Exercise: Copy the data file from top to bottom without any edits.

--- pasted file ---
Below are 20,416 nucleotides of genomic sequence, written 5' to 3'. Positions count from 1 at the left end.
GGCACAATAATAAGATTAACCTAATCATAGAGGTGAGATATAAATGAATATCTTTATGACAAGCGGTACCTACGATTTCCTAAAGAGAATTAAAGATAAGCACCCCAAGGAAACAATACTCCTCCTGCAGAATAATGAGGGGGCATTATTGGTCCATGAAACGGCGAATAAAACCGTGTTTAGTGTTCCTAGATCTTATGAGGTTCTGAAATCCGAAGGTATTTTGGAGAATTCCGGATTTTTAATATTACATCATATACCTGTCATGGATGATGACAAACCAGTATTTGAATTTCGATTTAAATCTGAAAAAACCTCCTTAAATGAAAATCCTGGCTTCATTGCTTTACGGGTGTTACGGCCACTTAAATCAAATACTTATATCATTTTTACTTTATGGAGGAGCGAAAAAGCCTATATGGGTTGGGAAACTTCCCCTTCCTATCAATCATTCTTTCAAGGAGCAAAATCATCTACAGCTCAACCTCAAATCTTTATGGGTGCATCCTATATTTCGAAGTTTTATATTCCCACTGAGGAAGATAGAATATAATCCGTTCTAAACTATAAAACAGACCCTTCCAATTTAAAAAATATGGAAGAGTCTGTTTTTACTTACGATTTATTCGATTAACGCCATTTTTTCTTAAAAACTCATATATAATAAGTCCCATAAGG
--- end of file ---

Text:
Below are 20,416 nucleotides of genomic sequence, written 5' to 3'. Positions count from 1 at the left end.
GGCACAATAATAAGATTAACCTAATCATAGAGGTGAGATATAAATGAATATCTTTATGACAAGCGGTACCTACGATTTCCTAAAGAGAATTAAAGATAAGCACCCCAAGGAAACAATACTCCTCCTGCAGAATAATGAGGGGGCATTATTGGTCCATGAAACGGCGAATAAAACCGTGTTTAGTGTTCCTAGATCTTATGAGGTTCTGAAATCCGAAGGTATTTTGGAGAATTCCGGATTTTTAATATTACATCATATACCTGTCATGGATGATGACAAACCAGTATTTGAATTTCGATTTAAATCTGAAAAAACCTCCTTAAATGAAAATCCTGGCTTCATTGCTTTACGGGTGTTACGGCCACTTAAATCAAATACTTATATCATTTTTACTTTATGGAGGAGCGAAAAAGCCTATATGGGTTGGGAAACTTCCCCTTCCTATCAATCATTCTTTCAAGGAGCAAAATCATCTACAGCTCAACCTCAAATCTTTATGGGTGCATCCTATATTTCGAAGTTTTATATTCCCACTGAGGAAGATAGAATATAATCCGTTCTAAACTATAAAACAGACCCTTCCAATTTAAAAAATATGGAAGAGTCTGTTTTTACTTACGATTTATTCGATTAACGCCATTTTTTCTTAAAAACTCATATATAATAAGTCCCATAAGG